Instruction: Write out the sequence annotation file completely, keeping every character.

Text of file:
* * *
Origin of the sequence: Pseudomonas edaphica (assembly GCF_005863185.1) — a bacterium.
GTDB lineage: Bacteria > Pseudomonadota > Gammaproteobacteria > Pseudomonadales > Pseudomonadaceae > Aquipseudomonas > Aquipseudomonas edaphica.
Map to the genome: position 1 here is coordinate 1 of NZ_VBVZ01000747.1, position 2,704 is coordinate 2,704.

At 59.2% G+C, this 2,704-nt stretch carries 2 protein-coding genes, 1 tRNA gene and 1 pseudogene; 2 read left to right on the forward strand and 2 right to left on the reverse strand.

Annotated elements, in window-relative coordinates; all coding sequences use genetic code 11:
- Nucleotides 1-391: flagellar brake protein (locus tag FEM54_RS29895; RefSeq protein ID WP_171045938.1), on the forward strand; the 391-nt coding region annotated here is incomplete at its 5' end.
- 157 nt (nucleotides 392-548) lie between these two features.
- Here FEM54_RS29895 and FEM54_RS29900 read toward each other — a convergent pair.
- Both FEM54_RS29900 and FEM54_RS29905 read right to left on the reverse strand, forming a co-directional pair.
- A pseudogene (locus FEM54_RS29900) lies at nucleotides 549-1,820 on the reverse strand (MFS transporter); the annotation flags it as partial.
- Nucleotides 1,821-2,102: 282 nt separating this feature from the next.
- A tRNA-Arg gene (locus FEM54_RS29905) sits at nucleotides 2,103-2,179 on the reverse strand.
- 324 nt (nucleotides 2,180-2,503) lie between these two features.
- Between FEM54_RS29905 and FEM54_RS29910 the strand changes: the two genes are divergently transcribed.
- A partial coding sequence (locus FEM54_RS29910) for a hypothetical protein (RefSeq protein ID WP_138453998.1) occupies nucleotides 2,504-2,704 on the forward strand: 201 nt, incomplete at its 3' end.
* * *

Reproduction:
Origin of the sequence: Pseudomonas edaphica (assembly GCF_005863185.1) — a bacterium.
GTDB lineage: Bacteria > Pseudomonadota > Gammaproteobacteria > Pseudomonadales > Pseudomonadaceae > Aquipseudomonas > Aquipseudomonas edaphica.
Map to the genome: position 1 here is coordinate 1 of NZ_VBVZ01000747.1, position 2,704 is coordinate 2,704.

At 59.2% G+C, this 2,704-nt stretch carries 2 protein-coding genes, 1 tRNA gene and 1 pseudogene; 2 read left to right on the forward strand and 2 right to left on the reverse strand.

Annotated elements, in window-relative coordinates; all coding sequences use genetic code 11:
- Nucleotides 1-391: flagellar brake protein (locus tag FEM54_RS29895; RefSeq protein ID WP_171045938.1), on the forward strand; the 391-nt coding region annotated here is incomplete at its 5' end.
- 157 nt (nucleotides 392-548) lie between these two features.
- Here FEM54_RS29895 and FEM54_RS29900 read toward each other — a convergent pair.
- Both FEM54_RS29900 and FEM54_RS29905 read right to left on the reverse strand, forming a co-directional pair.
- A pseudogene (locus FEM54_RS29900) lies at nucleotides 549-1,820 on the reverse strand (MFS transporter); the annotation flags it as partial.
- Nucleotides 1,821-2,102: 282 nt separating this feature from the next.
- A tRNA-Arg gene (locus FEM54_RS29905) sits at nucleotides 2,103-2,179 on the reverse strand.
- 324 nt (nucleotides 2,180-2,503) lie between these two features.
- Between FEM54_RS29905 and FEM54_RS29910 the strand changes: the two genes are divergently transcribed.
- A partial coding sequence (locus FEM54_RS29910) for a hypothetical protein (RefSeq protein ID WP_138453998.1) occupies nucleotides 2,504-2,704 on the forward strand: 201 nt, incomplete at its 3' end.